Jump to content
69RoadRunner

Anyone Do the Philmont PSR-PASS Adult Orientation

Recommended Posts

17 minutes ago, NJCubScouter said:

Wait a second.  Isn't a liter a unit of volume, rather than weight?  Shouldn't that be Kg if we are being metric here?  I know a liter is about a quart, and I know we didn't measure what we were carrying at Philmont in quarts.  :)

lol
Packs are typically measured by volume. :)

 

Share this post


Link to post
Share on other sites
11 minutes ago, 69RoadRunner said:

An older scout in our troop said on his Philmont trip the previous Scoutmaster had a pack that weighed 70 pounds, fully loaded. I had to wonder if he packed a dutch oven. 

After meeting him, I'm impressed that he made it. 

My goal is to teach less weight = more happiness. 

We saw several of these guys on the trail. In every case they appeared to be 50 or older, overweight, and looked MISERABLE. Their crews were invariably either annoyed / bored as all get out from the slow pace and frequent stops, or had decided to just hike on and let the old guy catch up when he could.

It was sad thinking of how much better the trip would have been for all of them if the adult would have packed smarter so as not to impose on the rest of the crew. 
Also heard about a variety of injuries in other crews from old guys trying to carry too much weight and keep up with 17 year olds. Blown out knees, torqued ankles, various slip and fall injuries. 

I was very aggressive at cutting my pack weight and it made a huge difference in how enjoyable the actual backpacking portion of the trip was. After 5 knee surgeries I just knew that every pound I added to my pack raised the likelihood that I would have a knee blow-out on the trail. 

 

Share this post


Link to post
Share on other sites
Posted (edited)
2 hours ago, 69RoadRunner said:

My work in progress packing list for personal gear. 

https://lighterpack.com/r/1y08fv

 

That is a great list so far.
The things you might consider:

  • Coffee cup - I carried a collapsable Sea to Summit cup, but never used it. That was a wasted 2.4 oz. Every night I would finish my gatorade and refill my smellables bottle with water. Then I would put 2 packs of coffee, 2 packs of sugar and a pack of creamer (Philmont gives you all of these in little packets at the Crew Advisor's meeting in base camp before your crew hits the trail) in the bottle, shake it good, then send it up in the bear bag. By morning everything was thoroughly dissolved and ready to drink. I thought I would hate cold coffee, but on the trail there isn't really time to heat up water for hot coffee in the morning anyway. Or time to sip it as it cools. It worked out sooooo much better just drinking it cold. We stopped at a few staffed camps that had Advisor's coffee. They usually had a few spare mugs for advisors to borrow. I thought not having my cup was going to be an issue and didn't plan to take it. Shoved it in my bag at 3:30 am just before leaving for the airport. Should have left it at home.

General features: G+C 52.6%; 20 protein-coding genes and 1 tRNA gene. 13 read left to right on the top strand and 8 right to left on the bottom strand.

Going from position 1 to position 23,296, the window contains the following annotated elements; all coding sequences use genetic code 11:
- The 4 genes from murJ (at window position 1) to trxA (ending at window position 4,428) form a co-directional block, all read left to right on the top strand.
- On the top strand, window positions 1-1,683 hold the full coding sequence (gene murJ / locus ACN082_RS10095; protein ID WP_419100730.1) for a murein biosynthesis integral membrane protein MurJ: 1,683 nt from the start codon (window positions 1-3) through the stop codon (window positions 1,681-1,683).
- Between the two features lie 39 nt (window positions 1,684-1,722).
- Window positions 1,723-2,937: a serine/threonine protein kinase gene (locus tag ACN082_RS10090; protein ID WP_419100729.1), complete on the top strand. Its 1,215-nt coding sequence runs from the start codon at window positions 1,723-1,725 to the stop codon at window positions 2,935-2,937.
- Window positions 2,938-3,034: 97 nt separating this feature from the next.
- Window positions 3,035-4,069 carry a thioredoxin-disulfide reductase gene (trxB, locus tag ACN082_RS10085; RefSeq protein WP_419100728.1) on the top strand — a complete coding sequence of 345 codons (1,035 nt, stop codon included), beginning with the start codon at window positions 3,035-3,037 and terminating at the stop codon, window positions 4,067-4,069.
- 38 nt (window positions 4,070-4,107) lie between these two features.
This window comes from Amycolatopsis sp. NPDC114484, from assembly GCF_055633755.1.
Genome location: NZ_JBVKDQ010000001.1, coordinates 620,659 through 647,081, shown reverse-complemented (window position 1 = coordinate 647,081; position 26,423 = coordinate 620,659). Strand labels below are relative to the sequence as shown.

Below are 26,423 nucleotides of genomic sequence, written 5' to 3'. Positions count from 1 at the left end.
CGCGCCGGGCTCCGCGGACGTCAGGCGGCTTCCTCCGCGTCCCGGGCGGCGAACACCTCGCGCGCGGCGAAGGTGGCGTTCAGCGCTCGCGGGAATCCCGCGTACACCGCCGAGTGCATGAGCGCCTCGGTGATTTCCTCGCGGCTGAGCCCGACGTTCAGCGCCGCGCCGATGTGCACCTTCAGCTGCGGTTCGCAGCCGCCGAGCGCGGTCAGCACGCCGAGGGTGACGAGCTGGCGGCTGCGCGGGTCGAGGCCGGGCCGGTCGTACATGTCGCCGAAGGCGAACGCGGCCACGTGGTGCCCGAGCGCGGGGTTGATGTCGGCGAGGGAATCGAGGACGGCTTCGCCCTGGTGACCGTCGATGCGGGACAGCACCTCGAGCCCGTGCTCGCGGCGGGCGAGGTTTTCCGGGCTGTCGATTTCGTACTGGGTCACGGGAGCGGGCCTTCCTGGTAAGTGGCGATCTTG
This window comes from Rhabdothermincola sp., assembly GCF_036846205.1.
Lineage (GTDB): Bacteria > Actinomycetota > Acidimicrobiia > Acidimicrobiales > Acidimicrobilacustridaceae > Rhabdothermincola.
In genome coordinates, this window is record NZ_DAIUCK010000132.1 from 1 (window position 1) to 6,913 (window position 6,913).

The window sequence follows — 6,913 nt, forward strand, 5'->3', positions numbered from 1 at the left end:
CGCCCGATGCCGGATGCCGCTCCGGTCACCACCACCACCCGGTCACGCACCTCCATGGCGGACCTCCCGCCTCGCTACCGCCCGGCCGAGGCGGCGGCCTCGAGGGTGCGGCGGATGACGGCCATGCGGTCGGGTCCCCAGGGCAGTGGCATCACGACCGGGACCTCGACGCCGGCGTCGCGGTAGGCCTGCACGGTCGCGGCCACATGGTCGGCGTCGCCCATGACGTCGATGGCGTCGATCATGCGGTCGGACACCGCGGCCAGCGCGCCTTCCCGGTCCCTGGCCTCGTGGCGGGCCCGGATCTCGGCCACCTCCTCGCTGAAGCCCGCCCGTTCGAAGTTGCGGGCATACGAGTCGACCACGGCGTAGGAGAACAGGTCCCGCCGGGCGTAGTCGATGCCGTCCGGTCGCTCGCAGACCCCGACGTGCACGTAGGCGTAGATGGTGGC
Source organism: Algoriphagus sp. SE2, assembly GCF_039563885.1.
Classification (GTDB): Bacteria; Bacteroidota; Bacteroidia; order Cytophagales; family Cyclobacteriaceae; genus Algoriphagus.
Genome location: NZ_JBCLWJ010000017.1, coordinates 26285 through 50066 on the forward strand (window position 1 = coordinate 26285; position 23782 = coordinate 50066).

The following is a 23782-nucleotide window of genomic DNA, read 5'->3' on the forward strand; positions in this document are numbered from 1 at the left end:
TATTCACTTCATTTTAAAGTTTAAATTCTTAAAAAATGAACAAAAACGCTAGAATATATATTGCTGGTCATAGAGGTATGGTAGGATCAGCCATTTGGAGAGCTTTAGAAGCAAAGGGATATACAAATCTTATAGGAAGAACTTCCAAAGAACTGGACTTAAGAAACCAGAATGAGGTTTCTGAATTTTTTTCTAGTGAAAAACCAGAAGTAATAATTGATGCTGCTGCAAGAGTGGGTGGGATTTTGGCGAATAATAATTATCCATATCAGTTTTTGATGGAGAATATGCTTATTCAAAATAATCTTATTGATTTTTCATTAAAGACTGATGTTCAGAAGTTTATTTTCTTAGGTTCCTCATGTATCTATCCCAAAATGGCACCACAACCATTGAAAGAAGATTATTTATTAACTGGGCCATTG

• Rain Jacket and pants - I carried a poncho both times I went to Philmont and was glad I did both times. In a light rain I could put it on without taking off my pack... try that with a rain jacket and pants. :) Poncho is also way less clammy. AND my long poncho (extends in back for use over top of backpack) weighs 7.07 oz. Which is less than your rain jacket. No rain pants needed, saving 4.6 oz. Usually cheaper than a "good" rain jacket as well. I also went with a lighter, better ventilated wide-brimmed hat at 2.8 oz. I wore it almost all the time, as it shaded my face from the sun. I hung a light synthetic bandana down the back to shade my neck and shoulders. Looked a bit silly, but was absolutely fantastic.
  • Do you really need a puffy and a fleece, and and wind jacket, and a rain jacket, and a fishing shirt? The RAB jacket has pit zips, right? I'd probably go with the RAB in place of the wind jacket and fleece. Or fleece and wind jacket in place of the RAB. The pit zips might be the deciding factor there. Pit zips are huge on the trail, especially on days where you are changing temperate zones as you ascend/descent, go in and out of tree cover or cloud cover, storms pass by, etc. I would also use the rain jacket or poncho in place of the wind jacket. Most folks seem to forget that they have their rain gear unless it is raining. But you can use it for windbreaker as well. No need to carry duplicate items.
  • You can cut your ground cloth weight in half by using PolyCryo (heat shrink window film). It is cheap too.
  • I don't know that the pack liner is worthwhile. I found that organizing everything in the main compartment of the backpack in dry sacks worked great on the trail.
  • If you need to carry your phone, then you can skip the action camera. If phone isn't needed, then just take the action camera. I think 1 adult needs a phone per crew, but no more. It really sucks when you are hiking and someone talks on the phone for 20 minutes... ask me how I know. lol
  • I had an action camera similar to the one you listed and 4 or 5 batteries. Left camp with all batteries and the 10,000 mAh battery pack charged. It was not enough. Solar panel helped, but still ran out about 9 days in. I would seriously consider just taking a 20,000 mAh battery pack and no solar panel.
  • You might look at Wrightsocks. They have liner socks built in, which make them easier to deal with. The coolmax model are too thin, but their Escape socks are thick enough to hold up on the trail.
  • *edit: You can cut the weight of your headlamp in half as well. 

I go into more detail on some of the stuff above here: http://gear-report.com/best-budget-backpacking-gear-philmont-boy-scouts
Not trying to be lazy... just don't want to retype the WHOLE article. lol

Edited by Gear-Report

Share this post


Link to post
Share on other sites

That's an interesting coffee option. I do drink iced coffee. 

You're not the first to say the fleece and puffy aren't both needed. It's something to consider. 

I thought Philmont didn't allow ponchos? 

I appreciate the advice. I'm sure our shakedown outings will modify this further. 

Share this post


Link to post
Share on other sites
13 minutes ago, 69RoadRunner said:

I thought Philmont didn't allow ponchos? 

That is what I thought. I actually had a frogg togs top and bottom, but found out a few days before we left that they just discourage ponchos... not ban them.